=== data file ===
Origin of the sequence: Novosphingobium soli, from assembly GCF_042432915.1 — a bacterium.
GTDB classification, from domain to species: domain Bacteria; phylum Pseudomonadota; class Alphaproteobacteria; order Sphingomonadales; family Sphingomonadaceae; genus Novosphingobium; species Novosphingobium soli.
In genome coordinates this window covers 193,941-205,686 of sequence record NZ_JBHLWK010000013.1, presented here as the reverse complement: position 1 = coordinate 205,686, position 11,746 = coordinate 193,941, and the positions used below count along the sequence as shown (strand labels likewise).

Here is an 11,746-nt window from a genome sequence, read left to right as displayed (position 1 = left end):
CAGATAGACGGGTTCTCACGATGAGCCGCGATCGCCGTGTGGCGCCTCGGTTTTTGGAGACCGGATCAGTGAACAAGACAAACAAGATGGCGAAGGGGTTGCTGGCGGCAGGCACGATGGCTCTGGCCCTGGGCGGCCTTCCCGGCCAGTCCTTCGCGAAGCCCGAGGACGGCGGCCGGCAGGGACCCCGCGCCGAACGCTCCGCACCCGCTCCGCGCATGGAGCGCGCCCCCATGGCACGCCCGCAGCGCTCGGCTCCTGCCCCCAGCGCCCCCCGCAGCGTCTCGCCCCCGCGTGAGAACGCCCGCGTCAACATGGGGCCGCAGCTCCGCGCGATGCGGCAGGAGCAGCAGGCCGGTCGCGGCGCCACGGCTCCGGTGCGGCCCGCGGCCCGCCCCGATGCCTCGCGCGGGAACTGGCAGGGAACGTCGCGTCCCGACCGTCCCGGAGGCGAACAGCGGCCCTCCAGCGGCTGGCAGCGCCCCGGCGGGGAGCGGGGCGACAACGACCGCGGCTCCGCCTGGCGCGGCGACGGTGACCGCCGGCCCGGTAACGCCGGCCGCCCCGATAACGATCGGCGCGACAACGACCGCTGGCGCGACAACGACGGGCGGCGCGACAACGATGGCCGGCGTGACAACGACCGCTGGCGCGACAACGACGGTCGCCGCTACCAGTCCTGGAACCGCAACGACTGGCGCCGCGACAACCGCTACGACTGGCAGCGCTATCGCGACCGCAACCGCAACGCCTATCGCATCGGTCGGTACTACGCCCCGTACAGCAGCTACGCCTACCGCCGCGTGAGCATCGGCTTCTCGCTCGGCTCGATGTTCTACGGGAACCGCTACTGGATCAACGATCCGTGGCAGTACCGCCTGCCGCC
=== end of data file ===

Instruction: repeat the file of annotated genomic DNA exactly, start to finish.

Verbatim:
Origin of the sequence: Novosphingobium soli, from assembly GCF_042432915.1 — a bacterium.
GTDB classification, from domain to species: domain Bacteria; phylum Pseudomonadota; class Alphaproteobacteria; order Sphingomonadales; family Sphingomonadaceae; genus Novosphingobium; species Novosphingobium soli.
In genome coordinates this window covers 193,941-205,686 of sequence record NZ_JBHLWK010000013.1, presented here as the reverse complement: position 1 = coordinate 205,686, position 11,746 = coordinate 193,941, and the positions used below count along the sequence as shown (strand labels likewise).

Here is an 11,746-nt window from a genome sequence, read left to right as displayed (position 1 = left end):
CAGATAGACGGGTTCTCACGATGAGCCGCGATCGCCGTGTGGCGCCTCGGTTTTTGGAGACCGGATCAGTGAACAAGACAAACAAGATGGCGAAGGGGTTGCTGGCGGCAGGCACGATGGCTCTGGCCCTGGGCGGCCTTCCCGGCCAGTCCTTCGCGAAGCCCGAGGACGGCGGCCGGCAGGGACCCCGCGCCGAACGCTCCGCACCCGCTCCGCGCATGGAGCGCGCCCCCATGGCACGCCCGCAGCGCTCGGCTCCTGCCCCCAGCGCCCCCCGCAGCGTCTCGCCCCCGCGTGAGAACGCCCGCGTCAACATGGGGCCGCAGCTCCGCGCGATGCGGCAGGAGCAGCAGGCCGGTCGCGGCGCCACGGCTCCGGTGCGGCCCGCGGCCCGCCCCGATGCCTCGCGCGGGAACTGGCAGGGAACGTCGCGTCCCGACCGTCCCGGAGGCGAACAGCGGCCCTCCAGCGGCTGGCAGCGCCCCGGCGGGGAGCGGGGCGACAACGACCGCGGCTCCGCCTGGCGCGGCGACGGTGACCGCCGGCCCGGTAACGCCGGCCGCCCCGATAACGATCGGCGCGACAACGACCGCTGGCGCGACAACGACGGGCGGCGCGACAACGATGGCCGGCGTGACAACGACCGCTGGCGCGACAACGACGGTCGCCGCTACCAGTCCTGGAACCGCAACGACTGGCGCCGCGACAACCGCTACGACTGGCAGCGCTATCGCGACCGCAACCGCAACGCCTATCGCATCGGTCGGTACTACGCCCCGTACAGCAGCTACGCCTACCGCCGCGTGAGCATCGGCTTCTCGCTCGGCTCGATGTTCTACGGGAACCGCTACTGGATCAACGATCCGTGGCAGTACCGCCTGCCGCC